Biochemistry & Biomaterials
Conducting research at the intersection of biology and nanotechnology in exciting new interdisciplinary collaborations that combine the approaches of biochemistry, molecular biology, and biotechnology with the expertise of colleagues in the Departments of Materials Science, Physics, Chemistry and Chemical Engineering, we are discovering the molecular mechanisms governing several biological processes that have technological consequences:
- biomineralization - The mechanisms behind biosynthesis and supramolecular self-assembly of molluscan shells and pearls, coral skeletons, and sponge spicules have revealed that biomineralization can be harnessed for the development of environmentally benign new routes to synthesis of high-performance materials.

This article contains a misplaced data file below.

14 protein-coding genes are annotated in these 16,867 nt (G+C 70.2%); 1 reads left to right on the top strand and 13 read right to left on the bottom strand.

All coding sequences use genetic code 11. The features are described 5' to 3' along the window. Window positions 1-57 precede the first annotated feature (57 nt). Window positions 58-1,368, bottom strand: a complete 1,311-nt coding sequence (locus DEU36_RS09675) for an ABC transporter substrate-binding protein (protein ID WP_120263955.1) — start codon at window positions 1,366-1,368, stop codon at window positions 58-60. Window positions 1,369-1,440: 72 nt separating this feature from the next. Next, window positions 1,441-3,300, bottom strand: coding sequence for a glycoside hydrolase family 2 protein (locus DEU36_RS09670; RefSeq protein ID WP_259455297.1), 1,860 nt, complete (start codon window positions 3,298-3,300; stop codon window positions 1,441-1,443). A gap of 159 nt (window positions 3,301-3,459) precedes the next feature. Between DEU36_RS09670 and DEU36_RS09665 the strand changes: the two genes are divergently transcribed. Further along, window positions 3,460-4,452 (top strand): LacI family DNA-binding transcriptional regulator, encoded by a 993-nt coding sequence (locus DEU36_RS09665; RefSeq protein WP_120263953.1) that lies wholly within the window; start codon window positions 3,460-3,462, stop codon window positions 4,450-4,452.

- physical color - Squids and octopods are consummate masters of camouflage. Molecular characterization of light-reflecting tissues is revealing how to tune physical color.
- adhesion - Water is the nemesis of practical adhesive bonding, yet the rocky intertidal seashore is home to a host of organisms that spend their lives attached to wet solid surfaces. Dopa-containing proteins are a key to mimicking wet adhesion.
- high performance polymer composites - Impact implements such as teeth, fangs, beaks, spines, claws etc in many marine organisms are made from proteins with minimal or no reliance on minerals. Rapid self-healing occurs in some biomaterials such as whelk egg cases.